Wilmot “Bill” Irish, an agricultural engineer and professor emeritus, who specialized in farm structures and mechanization in the dairy and poultry industries, died Nov. 22, 2022, in Shelburne, Vermont. He was 94.
Irish was initially hired at Cornell in 1960 on an extension appointment in what is now the Department of Biological and Environmental Engineering (BEE). The bulk of his work involved visiting farms and helping farmers fix and update agricultural buildings to improve temperature control and reduce disease pressure among livestock. In 1981, he was promoted to a full professor, and while he continued working with farmers, he also oversaw projects aimed at increasing regional cooperation among agricultural researchers in the Northeast and at helping farmers transition to more mechanized operations.
“He was known for his kindness, positive spirit and helpfulness to all who met him,” said Ronald Furry, professor emeritus of BEE and a former colleague of Irish’s.
Irish was born July 15, 1928, in Burlington, Vermont, and raised on a subsistence farm during the Great Depression. His chores included milking the family’s six dairy cows each afternoon and helping to raise crops in the family’s very rocky soils, he said in a 2013 interview. Over his lifetime, Irish said he watched small farms like his family’s mostly disappear and large “mega-dairies with 1,000 to 2,000 cows” develop, aided by mechanization. His experience with small farms and expertise in new farm technologies helped him serve as an “interpreter” among farmers, scientists, architects, food processors and others, he said. For example, when the dairy industry began to phase out bulk tanks in favor of more modern milk storage, Irish worked with food scientists, milk inspectors and farmers to ease the transition while ensuring food safety.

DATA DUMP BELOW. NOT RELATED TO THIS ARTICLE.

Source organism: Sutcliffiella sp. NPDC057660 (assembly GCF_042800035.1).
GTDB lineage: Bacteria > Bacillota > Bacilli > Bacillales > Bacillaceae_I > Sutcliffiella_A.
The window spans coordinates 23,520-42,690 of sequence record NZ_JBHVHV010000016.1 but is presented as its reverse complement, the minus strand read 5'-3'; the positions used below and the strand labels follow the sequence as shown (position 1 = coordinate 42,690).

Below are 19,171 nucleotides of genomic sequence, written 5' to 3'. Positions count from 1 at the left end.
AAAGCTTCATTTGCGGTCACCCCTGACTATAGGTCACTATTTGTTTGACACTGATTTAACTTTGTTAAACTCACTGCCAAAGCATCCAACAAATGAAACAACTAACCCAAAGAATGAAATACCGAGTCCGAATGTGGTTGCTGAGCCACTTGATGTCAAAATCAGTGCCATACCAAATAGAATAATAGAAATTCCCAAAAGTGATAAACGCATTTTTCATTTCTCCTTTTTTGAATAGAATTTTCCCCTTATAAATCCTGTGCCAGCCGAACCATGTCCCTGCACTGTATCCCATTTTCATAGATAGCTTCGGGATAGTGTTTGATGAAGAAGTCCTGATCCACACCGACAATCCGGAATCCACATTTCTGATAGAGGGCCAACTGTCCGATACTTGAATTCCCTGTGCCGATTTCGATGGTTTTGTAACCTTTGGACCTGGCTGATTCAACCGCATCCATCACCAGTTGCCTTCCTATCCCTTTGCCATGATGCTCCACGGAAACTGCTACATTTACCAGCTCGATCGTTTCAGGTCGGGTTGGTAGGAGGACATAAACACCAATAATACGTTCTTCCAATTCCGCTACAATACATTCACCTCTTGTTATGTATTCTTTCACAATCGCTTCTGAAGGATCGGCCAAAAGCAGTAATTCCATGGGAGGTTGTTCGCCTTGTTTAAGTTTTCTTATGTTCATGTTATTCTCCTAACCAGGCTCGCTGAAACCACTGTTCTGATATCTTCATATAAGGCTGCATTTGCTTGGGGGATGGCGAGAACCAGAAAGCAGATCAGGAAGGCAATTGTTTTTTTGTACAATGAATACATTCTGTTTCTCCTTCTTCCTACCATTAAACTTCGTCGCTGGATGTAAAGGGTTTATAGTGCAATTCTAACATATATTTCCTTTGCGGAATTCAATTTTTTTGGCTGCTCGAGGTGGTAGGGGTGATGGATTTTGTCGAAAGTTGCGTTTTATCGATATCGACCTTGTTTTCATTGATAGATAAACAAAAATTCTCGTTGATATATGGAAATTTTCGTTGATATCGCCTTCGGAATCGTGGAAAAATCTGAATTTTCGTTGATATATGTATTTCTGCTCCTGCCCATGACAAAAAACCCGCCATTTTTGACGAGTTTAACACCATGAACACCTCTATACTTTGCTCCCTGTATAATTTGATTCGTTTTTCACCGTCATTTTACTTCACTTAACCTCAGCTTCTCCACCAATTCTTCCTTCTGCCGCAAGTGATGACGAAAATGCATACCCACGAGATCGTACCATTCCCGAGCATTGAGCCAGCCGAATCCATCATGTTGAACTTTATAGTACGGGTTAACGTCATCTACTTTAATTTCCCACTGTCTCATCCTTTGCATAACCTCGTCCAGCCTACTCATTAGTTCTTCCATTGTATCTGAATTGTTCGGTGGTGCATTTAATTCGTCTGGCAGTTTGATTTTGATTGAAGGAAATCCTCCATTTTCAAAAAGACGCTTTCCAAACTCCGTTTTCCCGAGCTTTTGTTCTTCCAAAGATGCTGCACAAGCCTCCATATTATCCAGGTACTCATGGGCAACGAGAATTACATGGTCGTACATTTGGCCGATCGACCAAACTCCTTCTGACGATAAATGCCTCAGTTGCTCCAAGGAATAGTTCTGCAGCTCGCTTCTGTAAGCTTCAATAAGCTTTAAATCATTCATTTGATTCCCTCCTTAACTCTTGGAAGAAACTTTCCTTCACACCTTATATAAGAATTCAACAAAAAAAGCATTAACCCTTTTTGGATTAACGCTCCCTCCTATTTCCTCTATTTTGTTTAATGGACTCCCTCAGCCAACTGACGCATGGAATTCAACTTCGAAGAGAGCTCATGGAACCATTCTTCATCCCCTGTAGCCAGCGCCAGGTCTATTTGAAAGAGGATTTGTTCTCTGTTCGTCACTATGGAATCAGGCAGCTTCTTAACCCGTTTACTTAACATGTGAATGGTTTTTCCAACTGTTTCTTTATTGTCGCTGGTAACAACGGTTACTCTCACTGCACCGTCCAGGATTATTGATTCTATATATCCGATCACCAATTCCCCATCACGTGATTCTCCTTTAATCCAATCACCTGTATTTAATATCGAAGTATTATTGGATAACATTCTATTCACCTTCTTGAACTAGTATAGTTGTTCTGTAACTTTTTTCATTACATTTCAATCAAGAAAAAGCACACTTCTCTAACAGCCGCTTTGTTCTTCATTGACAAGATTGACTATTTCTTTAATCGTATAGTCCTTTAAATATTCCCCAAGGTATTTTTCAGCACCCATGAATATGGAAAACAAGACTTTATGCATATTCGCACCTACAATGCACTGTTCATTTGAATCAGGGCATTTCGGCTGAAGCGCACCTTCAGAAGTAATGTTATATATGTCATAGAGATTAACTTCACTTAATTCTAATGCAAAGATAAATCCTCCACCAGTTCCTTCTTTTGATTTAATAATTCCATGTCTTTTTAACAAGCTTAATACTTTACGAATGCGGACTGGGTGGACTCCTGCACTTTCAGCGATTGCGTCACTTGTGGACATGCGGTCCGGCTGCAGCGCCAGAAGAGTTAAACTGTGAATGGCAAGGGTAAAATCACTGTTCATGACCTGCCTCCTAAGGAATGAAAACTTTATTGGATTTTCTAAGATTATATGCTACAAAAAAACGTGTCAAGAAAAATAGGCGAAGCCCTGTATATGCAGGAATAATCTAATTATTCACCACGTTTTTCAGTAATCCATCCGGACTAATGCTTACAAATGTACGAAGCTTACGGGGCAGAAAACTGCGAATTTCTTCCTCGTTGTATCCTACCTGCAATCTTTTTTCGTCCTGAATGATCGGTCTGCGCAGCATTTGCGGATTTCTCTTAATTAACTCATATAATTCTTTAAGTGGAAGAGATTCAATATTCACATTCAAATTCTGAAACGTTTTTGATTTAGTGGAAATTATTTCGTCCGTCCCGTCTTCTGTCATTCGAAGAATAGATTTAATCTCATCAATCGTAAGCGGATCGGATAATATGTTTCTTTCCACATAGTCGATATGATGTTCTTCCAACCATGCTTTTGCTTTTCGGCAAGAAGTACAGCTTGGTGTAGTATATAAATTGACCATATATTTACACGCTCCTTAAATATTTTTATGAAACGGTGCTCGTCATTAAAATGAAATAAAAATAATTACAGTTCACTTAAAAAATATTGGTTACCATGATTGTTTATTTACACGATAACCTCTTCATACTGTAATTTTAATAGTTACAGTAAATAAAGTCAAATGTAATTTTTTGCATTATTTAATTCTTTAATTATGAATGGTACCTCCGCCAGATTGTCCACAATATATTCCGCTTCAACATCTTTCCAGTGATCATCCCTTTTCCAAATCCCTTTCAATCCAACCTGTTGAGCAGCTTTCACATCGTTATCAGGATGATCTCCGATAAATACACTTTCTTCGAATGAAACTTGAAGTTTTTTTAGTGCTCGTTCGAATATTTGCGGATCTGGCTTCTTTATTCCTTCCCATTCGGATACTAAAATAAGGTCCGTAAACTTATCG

Irish was an active member of what is now known as the American Society of Agricultural and Biological Engineers from 1950 to 2000. In 1981, he was awarded a Fulbright grant to develop an agricultural engineering program at the University of Gezira in Sudan. Locally, Irish served with the Rotary International Ithaca chapter from 1968-98.
Irish graduated from the University of Vermont in 1950, and then served in the U.S. Army as a first lieutenant in the Korean War, during which he was awarded the Bronze Star. He completed a master’s degree at the University of Illinois and worked for Cornell from 1960 until his retirement in 1993.
Irish was preceded in death by his wife of 50 years, Barbara, Ph.D. ’93, son Wendell and grandson Zeke Kassel. He is survived by his son Paul ’75, daughter Carol, their spouses, several grandchildren, one great grandson, nieces and nephews.
Krisy Gashler is a writer for the College of Agriculture and Life Sciences.